Later, the Lower Mississippi population plummeted again, and when mound building recommenced a few centuries later, mound form and function changed—flat-topped platforms, often true truncated pyramids, supported temples and elite residences—but a few mounds continued to be used for burial. Large earthwork towns came and went as the winds of war and local politics dictated: Cahokia in Illinois; Moundville in Alabama; Troyville, Pritchard Landing, and Mott in Louisiana; and Toltec and Lakeport in Arkansas.
Two of the most important mound sites in Mississippi are Lake George and Winterville. The first is located on the south side of Lake George, a half mile east of the Sunflower River and southeast of what is now Holly Bluff. Archaeologists recognized twenty-five mounds there, ranging from gentle rises that were likely house foundations to a fifty-five-foot high mound that covered almost two acres. The other large mounds at the site served as ceremonial centers. An earthen wall and a trench surround the site. The location was a fortunate one for the Mound Builders, with fertile Delta soils and wetlands supporting food supplies, primal hardwood forests providing resources for the shelter, streams and rivers containing fish and shellfish, and natural levees from Mississippi River sandy and silty loams protecting the site from flooding.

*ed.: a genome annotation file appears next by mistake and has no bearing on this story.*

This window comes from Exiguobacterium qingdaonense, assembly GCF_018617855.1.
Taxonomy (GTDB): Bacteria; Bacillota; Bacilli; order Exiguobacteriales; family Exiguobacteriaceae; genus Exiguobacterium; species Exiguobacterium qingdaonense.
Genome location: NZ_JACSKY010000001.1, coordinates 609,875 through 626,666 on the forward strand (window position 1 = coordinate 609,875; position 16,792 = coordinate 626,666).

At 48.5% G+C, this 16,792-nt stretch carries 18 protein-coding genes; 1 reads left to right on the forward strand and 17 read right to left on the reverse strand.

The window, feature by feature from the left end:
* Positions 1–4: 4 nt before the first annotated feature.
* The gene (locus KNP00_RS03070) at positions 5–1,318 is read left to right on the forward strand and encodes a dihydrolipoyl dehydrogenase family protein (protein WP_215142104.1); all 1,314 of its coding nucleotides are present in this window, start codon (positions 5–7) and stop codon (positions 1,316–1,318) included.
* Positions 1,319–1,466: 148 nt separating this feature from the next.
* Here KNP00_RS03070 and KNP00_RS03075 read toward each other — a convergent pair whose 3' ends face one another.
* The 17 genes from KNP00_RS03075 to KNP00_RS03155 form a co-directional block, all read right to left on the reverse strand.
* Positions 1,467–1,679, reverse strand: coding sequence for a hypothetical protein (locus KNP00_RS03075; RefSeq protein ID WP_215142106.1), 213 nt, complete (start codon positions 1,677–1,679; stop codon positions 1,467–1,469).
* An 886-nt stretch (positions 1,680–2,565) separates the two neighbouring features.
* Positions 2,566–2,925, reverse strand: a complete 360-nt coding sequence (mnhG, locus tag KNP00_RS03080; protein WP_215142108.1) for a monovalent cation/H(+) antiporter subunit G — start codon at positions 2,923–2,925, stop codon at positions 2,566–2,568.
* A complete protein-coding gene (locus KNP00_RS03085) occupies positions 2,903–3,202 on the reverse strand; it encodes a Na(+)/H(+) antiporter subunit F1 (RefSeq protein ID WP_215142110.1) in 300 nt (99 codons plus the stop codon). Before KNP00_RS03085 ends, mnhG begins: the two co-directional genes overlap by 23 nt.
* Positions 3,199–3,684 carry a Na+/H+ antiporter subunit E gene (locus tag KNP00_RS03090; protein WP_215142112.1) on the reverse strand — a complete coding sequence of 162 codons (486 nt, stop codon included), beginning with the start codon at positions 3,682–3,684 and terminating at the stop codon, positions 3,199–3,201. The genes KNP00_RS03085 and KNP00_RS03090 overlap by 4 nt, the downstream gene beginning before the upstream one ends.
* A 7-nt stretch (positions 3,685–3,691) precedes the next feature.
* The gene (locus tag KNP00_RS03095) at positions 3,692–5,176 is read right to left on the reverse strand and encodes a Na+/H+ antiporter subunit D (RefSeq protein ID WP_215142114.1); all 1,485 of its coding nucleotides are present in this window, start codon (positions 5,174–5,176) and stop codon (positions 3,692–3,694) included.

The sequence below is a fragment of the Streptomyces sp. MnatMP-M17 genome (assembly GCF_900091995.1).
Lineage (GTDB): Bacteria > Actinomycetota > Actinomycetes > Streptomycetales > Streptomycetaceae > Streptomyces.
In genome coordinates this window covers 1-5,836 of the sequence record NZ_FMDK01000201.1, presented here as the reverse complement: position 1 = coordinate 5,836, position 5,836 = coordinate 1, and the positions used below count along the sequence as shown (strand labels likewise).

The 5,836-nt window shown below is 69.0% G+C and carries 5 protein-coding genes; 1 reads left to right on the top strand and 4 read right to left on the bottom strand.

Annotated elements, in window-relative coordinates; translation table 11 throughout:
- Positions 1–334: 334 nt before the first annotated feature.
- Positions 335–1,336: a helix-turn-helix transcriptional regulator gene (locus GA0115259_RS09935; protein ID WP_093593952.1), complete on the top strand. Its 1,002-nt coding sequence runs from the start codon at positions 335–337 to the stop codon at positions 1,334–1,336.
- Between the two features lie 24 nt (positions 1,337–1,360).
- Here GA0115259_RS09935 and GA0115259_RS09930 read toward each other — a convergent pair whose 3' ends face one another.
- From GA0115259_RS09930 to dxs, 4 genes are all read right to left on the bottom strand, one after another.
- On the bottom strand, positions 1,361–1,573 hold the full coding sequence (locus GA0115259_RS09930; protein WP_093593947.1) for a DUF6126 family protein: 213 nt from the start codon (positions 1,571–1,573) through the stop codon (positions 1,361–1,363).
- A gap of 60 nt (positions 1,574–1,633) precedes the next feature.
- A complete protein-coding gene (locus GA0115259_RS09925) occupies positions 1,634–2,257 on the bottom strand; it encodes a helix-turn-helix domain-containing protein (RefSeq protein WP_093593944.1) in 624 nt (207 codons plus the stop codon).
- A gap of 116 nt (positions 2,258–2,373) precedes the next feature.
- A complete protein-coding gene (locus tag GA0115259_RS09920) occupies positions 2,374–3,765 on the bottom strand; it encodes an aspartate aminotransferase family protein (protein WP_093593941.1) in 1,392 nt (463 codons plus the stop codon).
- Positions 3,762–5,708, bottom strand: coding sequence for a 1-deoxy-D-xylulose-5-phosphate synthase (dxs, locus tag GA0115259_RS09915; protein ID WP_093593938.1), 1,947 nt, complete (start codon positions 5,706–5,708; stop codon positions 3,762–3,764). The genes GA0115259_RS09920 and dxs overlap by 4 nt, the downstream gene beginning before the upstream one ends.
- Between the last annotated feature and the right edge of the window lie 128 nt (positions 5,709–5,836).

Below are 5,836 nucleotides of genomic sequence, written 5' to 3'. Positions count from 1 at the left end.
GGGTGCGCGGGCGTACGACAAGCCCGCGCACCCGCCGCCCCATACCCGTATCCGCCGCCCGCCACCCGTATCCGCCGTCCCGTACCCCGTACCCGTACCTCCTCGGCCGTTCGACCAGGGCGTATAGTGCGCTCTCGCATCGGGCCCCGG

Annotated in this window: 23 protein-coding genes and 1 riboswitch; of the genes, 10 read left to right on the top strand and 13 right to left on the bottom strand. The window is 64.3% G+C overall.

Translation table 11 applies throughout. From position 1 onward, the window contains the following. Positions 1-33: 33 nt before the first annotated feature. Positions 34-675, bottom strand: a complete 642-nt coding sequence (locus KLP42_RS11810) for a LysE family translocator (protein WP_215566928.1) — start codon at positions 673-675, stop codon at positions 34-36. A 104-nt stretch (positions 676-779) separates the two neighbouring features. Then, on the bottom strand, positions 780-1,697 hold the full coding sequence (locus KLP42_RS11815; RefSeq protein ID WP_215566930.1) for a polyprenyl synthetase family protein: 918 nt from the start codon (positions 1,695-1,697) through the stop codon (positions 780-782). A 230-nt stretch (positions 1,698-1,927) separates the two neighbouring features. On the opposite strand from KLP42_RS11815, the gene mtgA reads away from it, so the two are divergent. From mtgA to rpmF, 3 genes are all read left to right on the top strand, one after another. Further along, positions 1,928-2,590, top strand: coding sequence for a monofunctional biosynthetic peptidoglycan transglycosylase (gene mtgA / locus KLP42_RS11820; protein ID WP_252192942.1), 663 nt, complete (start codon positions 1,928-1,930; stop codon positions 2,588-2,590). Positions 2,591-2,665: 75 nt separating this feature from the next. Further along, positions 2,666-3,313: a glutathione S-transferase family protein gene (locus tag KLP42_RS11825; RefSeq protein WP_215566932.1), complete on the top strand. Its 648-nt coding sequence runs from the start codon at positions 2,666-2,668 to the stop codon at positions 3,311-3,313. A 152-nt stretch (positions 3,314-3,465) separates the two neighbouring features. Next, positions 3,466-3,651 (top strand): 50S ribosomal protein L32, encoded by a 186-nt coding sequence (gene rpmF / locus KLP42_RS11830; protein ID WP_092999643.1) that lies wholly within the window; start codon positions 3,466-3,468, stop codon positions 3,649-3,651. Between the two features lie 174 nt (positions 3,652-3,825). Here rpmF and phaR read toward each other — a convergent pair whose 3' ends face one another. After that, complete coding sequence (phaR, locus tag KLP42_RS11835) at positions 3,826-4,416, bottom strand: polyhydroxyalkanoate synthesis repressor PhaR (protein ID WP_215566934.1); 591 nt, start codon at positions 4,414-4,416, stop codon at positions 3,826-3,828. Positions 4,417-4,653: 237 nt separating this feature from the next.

The Winterville site, near the present city of Greenville, has at least twenty-three mounds and several plazas. Like other Mississippian societies, the people at Winterville had a well-defined social hierarchy based on heredity through the female line and expressed at the top through affiliation with a powerful chief. A fire in the late fourteenth century destroyed the original structure at Winterville, and the population declined thereafter, moving to other locations in the Yazoo River Basin. The powerful Natchez tribe was among the last of the Mound Builders, but its unity was destroyed in a prolonged war with the French in 1731.
The Mound Builders were not a single tribe but comprised many independent groups that built mounds as a traditional way of celebrating the creation and the cosmos. Natives called mounds navels, the mini mountains where first humans rose from their watery birth cave deep in the earth, and many of the multiple-mound complexes, especially the older ones, employ standard measures and mound placement to portray the cyclical march of the sun, moon, and Venus across the sky. Mound arrangements thus not only diagram the tiered cosmos but accurately measure the day counts of the heavenly cycles: they are native North America’s first calendar, predating similar Mesoamerican almanacs by centuries. Mound form and use changed over the seven-millennium history of mound building, but Mound Builders remained true to the ancient core beliefs until the last basketload of earth was tamped into place.
- George R. Milner, The Mound Builders (2004)
- Robert Silverberg, The Mound Builders (1968)
- Cyrus Thomas, Report on the Mound Explorations of the Bureau of Ethnology (1894)